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Moving back in with Parents and how to cope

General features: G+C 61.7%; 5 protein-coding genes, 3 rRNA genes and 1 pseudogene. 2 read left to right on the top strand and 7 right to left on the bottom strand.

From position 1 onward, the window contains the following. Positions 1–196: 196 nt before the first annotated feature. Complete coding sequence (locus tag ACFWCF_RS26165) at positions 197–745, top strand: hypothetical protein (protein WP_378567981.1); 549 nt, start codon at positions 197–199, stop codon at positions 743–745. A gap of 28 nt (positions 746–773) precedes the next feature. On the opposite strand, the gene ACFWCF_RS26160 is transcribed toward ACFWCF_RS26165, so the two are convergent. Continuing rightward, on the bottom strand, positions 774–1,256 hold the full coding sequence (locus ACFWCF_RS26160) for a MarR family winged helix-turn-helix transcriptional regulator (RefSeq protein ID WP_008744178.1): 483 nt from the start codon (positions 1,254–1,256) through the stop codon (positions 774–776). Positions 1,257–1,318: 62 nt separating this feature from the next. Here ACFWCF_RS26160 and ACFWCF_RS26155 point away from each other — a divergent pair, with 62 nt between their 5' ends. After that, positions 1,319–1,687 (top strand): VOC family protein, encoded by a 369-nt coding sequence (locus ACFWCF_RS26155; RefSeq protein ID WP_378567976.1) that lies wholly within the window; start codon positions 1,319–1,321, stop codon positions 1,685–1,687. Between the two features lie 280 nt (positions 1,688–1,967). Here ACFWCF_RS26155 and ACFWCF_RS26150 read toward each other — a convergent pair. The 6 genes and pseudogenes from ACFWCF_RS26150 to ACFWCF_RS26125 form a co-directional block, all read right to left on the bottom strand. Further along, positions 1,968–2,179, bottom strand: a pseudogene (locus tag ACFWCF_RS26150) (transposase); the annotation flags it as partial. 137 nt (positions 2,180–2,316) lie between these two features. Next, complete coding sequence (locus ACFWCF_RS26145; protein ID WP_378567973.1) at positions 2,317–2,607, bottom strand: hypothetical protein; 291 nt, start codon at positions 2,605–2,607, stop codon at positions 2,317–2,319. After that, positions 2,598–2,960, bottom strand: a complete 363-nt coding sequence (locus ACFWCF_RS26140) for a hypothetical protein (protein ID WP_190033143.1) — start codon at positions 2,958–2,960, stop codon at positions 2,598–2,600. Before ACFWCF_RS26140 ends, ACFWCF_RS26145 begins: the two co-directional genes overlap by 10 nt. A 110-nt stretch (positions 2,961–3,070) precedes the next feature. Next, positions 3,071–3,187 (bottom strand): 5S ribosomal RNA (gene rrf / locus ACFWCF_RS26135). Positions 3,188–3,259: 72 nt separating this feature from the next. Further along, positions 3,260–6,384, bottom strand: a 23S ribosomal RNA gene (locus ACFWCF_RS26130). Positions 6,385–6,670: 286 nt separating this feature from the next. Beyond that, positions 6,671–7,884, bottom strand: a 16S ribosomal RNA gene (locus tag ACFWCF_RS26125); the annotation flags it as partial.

The worst has happened, finances are a mess, savings are gone and you’ve had to bite the bullet and move in with your Parents. Or, perhaps, you’re helping out your folks by moving back into the family home either for financial reasons or to help care for them. Whatever the reason, moving back with parents is a tricky time as roles are reversed, independence is lost and a new relationship is formed as you move back to your childhood room as fully fledged adult with your own job, money, ideals and way of living. Once the decision has been made, there comes the painful transition of packing up, saying goodbye to a life and a home, perhaps parting with a loved one, followed by moving and settling in to a familiar setting under very strange circumstances. Here are a few tips to help you to cope with such a dramatic change for you and your parents. Organise your spaceBoth in the old house and once you’re moved in. You’ve probably got more stuff than what will fit into your parent’s house, so if it is affordable, storage is a great option to accommodate extra items you don’t need but don’t want to get rid of. Once you’ve downsized, moving will be a much more manageable task, although you will know feel a lot less adult, with only immediate belongings at hand, and your life of accumulated items over your life gone if only temporarily. Once you’ve moved in, it’s important to remember to temporary nature of such a move, but nevertheless to organise your space accordingly, for example you room, bathroom and kitchen space. It’s important to feel at home, without overtaking you parent’s space, who will also feel the boundaries have somewhat changed. It might be best to treat it like a shared house arrangement for now, leaving your personal things in your bedroom, and allocating a cupboard or drawer to put kitchen and bathroom items. Although, of course, a few photos and ornaments to make yourself at home won’t hurt. Set the rulesNow you’re an adult, it’s just as important for you to set some rules as it is your parents, and for both parties to respect them. Hopefully, no one will be given a curfew, but it is useful to know everyone’s eating arrangements, for example. Perhaps you enjoy eating later than your parents, so you’ll have some kitchen space when you need it. Although, this is a chance to reconnect with your family during such a hard time, so don’t forget to share some valuable time with them, and meal times are the perfect opportunity. It’s also important to respect their home and space, you may feel like a teenager again, but it’s easy to let them know if you’ll be home late or not at all. As an adult, you can do what you want, but as parents, they’ll always worry. Most boring, but most important, is to organise chores, as you definitely don’t want to be nagged at your age over a few dishes. Don’t lose your independenceAlthough it’s important to spend time with your family, and you probably will enjoy the attention for a short time, it’s important not to lose sight of a temporary move or your independence. For example, chores and meals is usually where even the most independent adult can get stuck into being a grown up child. If you wish to cook for yourself, stick to your guns, or cook for your parents, if you know you’ll only feel smothered with your parents doing everything it’s best to set the record straight now rather than suffering and snapping in the future. Most importantly, maintain your contacts and social circle, getting out of such enclosed spaces can be a valuable release and feeling cooped up will only affirm feelings of failure, suffocation and an overall sense of being a child again. However, it’s important to remember to enjoy your care-free, responsibility free time, as it probably won’t happen again. Enjoy spending time with your family, especially as an adult as the relationship will be very different from before you moved out. Spend the evening with your Mum being pampered and drinking wine, or bond with your Dad over a new appreciation of sport or quiz shows. Not only will it help you to reconnect with your parents in a new light, they’ll probably be grateful for a bit of company and to have their child back if only for a while.